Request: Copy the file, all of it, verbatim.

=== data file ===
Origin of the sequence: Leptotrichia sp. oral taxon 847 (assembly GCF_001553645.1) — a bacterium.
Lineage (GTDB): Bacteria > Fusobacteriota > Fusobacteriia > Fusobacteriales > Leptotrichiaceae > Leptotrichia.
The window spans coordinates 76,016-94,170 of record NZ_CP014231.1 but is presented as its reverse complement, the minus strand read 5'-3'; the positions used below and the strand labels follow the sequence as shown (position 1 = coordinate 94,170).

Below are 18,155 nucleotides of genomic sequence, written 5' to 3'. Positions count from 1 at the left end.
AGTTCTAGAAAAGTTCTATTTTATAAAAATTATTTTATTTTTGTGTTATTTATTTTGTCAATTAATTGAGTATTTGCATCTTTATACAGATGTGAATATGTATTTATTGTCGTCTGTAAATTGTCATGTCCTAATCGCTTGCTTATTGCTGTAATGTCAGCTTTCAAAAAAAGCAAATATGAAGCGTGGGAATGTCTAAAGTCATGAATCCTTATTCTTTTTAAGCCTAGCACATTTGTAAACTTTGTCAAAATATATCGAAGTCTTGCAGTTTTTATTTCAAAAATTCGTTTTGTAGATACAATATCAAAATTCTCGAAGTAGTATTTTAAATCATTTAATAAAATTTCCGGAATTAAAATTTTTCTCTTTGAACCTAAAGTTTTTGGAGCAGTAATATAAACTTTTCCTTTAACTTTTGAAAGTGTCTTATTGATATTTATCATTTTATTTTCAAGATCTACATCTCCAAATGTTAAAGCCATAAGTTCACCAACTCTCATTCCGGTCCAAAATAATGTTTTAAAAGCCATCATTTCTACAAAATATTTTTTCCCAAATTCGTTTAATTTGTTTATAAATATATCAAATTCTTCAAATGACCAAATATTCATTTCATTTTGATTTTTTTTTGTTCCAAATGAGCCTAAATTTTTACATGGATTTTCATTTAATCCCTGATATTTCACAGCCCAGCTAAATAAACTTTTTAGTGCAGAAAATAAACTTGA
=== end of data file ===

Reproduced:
Origin of the sequence: Leptotrichia sp. oral taxon 847 (assembly GCF_001553645.1) — a bacterium.
Lineage (GTDB): Bacteria > Fusobacteriota > Fusobacteriia > Fusobacteriales > Leptotrichiaceae > Leptotrichia.
The window spans coordinates 76,016-94,170 of record NZ_CP014231.1 but is presented as its reverse complement, the minus strand read 5'-3'; the positions used below and the strand labels follow the sequence as shown (position 1 = coordinate 94,170).

Below are 18,155 nucleotides of genomic sequence, written 5' to 3'. Positions count from 1 at the left end.
AGTTCTAGAAAAGTTCTATTTTATAAAAATTATTTTATTTTTGTGTTATTTATTTTGTCAATTAATTGAGTATTTGCATCTTTATACAGATGTGAATATGTATTTATTGTCGTCTGTAAATTGTCATGTCCTAATCGCTTGCTTATTGCTGTAATGTCAGCTTTCAAAAAAAGCAAATATGAAGCGTGGGAATGTCTAAAGTCATGAATCCTTATTCTTTTTAAGCCTAGCACATTTGTAAACTTTGTCAAAATATATCGAAGTCTTGCAGTTTTTATTTCAAAAATTCGTTTTGTAGATACAATATCAAAATTCTCGAAGTAGTATTTTAAATCATTTAATAAAATTTCCGGAATTAAAATTTTTCTCTTTGAACCTAAAGTTTTTGGAGCAGTAATATAAACTTTTCCTTTAACTTTTGAAAGTGTCTTATTGATATTTATCATTTTATTTTCAAGATCTACATCTCCAAATGTTAAAGCCATAAGTTCACCAACTCTCATTCCGGTCCAAAATAATGTTTTAAAAGCCATCATTTCTACAAAATATTTTTTCCCAAATTCGTTTAATTTGTTTATAAATATATCAAATTCTTCAAATGACCAAATATTCATTTCATTTTGATTTTTTTTTGTTCCAAATGAGCCTAAATTTTTACATGGATTTTCATTTAATCCCTGATATTTCACAGCCCAGCTAAATAAACTTTTTAGTGCAGAAAATAAACTTGA